- Share this article on Facebook
- Share this article on Twitter
- Share this article on Email
- Show additional share options
- Share this article on Print
- Share this article on Comment
- Share this article on Whatsapp
- Share this article on Linkedin
- Share this article on Reddit
- Share this article on Pinit
- Share this article on Tumblr
Rowan Blanchard, the 15-year-old star of Disney Channel’s Girl Meets World, is wise beyond her years.
The eloquent actress has used her platform as a role model for young girls to open discussions about feminism, LGBTQ rights and politics — she was even a speaker at the Los Angeles Women’s March in January, where she addressed a crowd of 750,000. On top of all that, she has killer red-carpet style.
Pret-a-Reporter caught up with Blanchard, who was sitting front-row at the Milly show on Friday afternoon, to chat about fashion, social activism and where the two intersect.
What is it about Milly that you’re excited about?
What I love about Milly is it combines these factors of being young and mature. I think there’s a very careful balance, especially when you’re my age, of not wanting to dress too old and not wanting to dress like a little kid. I think [Milly designer Michelle Smith] finds that balance really well.
Are you attending any other shows this week?
Tomorrow I’m going to Creatures of the Wind, but then I’m going home [to L.A.]. The snowstorm is a lot to handle. (Laughs.)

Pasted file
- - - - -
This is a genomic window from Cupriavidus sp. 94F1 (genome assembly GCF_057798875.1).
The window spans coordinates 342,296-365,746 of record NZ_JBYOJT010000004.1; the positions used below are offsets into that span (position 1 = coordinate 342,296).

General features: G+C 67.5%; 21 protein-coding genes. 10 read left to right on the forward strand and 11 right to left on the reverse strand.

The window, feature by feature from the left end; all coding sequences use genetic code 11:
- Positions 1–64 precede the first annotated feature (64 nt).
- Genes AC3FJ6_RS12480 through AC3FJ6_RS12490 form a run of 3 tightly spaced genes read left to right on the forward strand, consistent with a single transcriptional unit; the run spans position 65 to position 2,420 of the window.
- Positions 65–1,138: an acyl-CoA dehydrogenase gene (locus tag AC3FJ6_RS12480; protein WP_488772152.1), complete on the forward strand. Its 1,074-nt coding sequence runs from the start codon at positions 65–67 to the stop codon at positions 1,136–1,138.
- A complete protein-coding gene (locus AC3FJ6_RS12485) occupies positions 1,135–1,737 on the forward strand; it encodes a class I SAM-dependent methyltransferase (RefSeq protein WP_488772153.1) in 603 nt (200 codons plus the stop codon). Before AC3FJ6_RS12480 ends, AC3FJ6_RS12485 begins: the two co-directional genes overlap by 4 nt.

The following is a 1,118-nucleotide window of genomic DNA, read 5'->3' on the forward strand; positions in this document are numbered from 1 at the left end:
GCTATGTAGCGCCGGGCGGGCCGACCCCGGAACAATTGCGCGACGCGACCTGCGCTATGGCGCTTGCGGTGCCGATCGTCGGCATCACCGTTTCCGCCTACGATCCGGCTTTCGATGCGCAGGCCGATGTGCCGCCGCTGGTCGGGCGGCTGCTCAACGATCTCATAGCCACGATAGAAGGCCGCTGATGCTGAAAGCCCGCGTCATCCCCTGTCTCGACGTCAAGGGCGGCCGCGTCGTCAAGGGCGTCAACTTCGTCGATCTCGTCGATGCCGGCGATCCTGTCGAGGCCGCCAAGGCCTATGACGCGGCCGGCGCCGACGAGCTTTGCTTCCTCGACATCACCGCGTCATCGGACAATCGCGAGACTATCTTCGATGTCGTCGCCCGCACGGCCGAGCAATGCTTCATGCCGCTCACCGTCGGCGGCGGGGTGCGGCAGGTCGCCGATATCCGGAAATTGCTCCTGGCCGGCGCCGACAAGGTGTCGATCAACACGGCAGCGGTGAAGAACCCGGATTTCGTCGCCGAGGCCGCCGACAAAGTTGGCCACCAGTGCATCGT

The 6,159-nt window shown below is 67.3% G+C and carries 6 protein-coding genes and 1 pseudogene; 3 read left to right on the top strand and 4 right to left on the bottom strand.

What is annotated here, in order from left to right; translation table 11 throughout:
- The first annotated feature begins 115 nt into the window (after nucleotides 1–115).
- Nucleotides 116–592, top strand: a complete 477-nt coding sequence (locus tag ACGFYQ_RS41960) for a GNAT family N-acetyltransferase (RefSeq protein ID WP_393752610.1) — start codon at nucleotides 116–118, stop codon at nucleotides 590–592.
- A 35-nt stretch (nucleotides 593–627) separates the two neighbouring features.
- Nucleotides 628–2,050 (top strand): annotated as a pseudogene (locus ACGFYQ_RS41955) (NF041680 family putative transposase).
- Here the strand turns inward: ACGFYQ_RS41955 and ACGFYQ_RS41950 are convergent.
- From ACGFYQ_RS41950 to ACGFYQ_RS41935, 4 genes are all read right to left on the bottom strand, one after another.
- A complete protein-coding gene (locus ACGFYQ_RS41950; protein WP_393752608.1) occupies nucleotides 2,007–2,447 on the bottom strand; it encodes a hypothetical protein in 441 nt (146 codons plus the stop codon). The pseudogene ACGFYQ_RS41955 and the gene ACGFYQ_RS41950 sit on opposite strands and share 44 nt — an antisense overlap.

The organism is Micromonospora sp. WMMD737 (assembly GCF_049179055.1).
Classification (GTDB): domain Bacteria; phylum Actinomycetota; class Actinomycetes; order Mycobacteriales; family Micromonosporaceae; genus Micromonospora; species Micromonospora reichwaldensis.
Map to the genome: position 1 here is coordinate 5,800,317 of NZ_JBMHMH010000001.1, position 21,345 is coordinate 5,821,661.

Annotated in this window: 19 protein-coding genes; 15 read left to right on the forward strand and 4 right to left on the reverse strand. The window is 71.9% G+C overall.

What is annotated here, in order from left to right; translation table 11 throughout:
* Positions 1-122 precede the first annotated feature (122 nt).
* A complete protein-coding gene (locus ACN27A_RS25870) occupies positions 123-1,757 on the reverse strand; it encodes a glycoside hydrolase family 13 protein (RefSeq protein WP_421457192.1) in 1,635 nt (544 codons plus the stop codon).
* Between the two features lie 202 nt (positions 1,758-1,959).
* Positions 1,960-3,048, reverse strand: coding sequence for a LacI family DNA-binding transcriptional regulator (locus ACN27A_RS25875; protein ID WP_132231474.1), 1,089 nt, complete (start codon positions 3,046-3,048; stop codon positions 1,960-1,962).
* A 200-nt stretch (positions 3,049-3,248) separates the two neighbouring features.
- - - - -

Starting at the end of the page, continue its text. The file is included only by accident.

You’re very vocal about your beliefs. What do you think about designers who are using their platform to spread a social message?
I think it’s really important. It can be difficult to find the line between living in a bubble and being out in the world, while still pursuing what you want to do creatively. I’m trying to find that now. I think it’s really important when I see designers talk about things in a way that feels not counterproductive. It’s a hard thing to do, but when most people do it, they do it right.
A photo posted by Rowan Blanchard (@rowanblanchard) on
Would you say it has to do with authenticity?
It’s interesting because there are some [collections] that just look like they’re trying to sell something. And there are some where the show gets very smart and very political in a way where it makes everybody recognize how lucky they are to be someplace like this.
You’re known for great red-carpet style. Do you ever feel the need to tone down what you’re wearing to reflect the current political climate? Or does it vary by event?
After the election, I sort of chilled out on going to events for, like, two to three months. I don’t know if that was totally reactionary — it probably was — and me not wanting to be photographed.
My friend also said to me, “You know, this isn’t exactly about you. It’s not like we’re all going to wait to see what you’re doing. This is about, for example, the black trans women in Missouri.” So I think we’re still allowed to have fun on carpets, but I think it’s important to be like, “I’m very lucky to be able to wear these clothes and be at this thing where all of these people are being entertained.” It’s a careful balance.
Sign up for THR news straight to your inbox every day